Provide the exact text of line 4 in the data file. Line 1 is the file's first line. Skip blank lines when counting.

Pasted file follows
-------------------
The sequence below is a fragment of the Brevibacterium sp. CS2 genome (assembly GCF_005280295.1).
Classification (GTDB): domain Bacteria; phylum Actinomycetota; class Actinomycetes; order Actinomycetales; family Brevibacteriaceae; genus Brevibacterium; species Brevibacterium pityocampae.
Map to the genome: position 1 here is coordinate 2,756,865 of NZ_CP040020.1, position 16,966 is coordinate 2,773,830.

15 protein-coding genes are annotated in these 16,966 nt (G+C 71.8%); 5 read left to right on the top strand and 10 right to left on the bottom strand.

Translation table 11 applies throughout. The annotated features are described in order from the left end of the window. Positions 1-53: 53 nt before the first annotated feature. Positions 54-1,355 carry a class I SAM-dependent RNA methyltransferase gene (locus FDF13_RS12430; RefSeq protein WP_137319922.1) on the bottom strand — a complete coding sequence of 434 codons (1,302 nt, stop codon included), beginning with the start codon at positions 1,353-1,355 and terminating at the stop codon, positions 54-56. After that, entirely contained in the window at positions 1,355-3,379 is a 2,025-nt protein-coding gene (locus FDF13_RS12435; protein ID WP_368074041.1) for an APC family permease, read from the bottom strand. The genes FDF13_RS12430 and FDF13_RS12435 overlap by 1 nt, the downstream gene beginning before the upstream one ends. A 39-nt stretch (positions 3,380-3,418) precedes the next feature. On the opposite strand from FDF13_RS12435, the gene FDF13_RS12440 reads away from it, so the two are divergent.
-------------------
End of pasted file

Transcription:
15 protein-coding genes are annotated in these 16,966 nt (G+C 71.8%); 5 read left to right on the top strand and 10 right to left on the bottom strand.